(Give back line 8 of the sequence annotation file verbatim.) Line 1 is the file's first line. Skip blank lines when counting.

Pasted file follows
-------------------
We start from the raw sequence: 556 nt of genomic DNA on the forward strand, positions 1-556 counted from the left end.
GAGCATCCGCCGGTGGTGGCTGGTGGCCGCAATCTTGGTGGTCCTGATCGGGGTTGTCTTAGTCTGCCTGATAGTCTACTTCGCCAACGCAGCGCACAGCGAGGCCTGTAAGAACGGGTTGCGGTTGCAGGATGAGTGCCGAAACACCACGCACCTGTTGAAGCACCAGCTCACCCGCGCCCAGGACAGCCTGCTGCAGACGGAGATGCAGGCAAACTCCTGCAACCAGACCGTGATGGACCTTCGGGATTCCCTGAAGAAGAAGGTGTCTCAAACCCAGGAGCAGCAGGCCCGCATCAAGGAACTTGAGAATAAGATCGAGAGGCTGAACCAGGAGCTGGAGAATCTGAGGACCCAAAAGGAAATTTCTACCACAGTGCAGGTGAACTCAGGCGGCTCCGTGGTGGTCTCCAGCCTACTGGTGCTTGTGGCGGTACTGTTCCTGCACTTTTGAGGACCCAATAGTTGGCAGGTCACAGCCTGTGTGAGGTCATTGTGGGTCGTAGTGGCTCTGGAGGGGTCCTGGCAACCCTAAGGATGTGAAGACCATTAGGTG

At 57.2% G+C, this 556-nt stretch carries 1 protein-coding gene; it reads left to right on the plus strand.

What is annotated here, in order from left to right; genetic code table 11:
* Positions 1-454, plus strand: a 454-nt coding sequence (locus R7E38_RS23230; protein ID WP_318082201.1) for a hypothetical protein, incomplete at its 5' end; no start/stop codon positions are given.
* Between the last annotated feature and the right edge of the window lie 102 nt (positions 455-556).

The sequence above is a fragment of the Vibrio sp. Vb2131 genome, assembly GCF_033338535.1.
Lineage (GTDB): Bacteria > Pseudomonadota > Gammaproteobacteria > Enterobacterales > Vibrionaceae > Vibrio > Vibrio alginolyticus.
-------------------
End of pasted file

Lineage (GTDB): Bacteria > Pseudomonadota > Gammaproteobacteria > Enterobacterales > Vibrionaceae > Vibrio > Vibrio alginolyticus.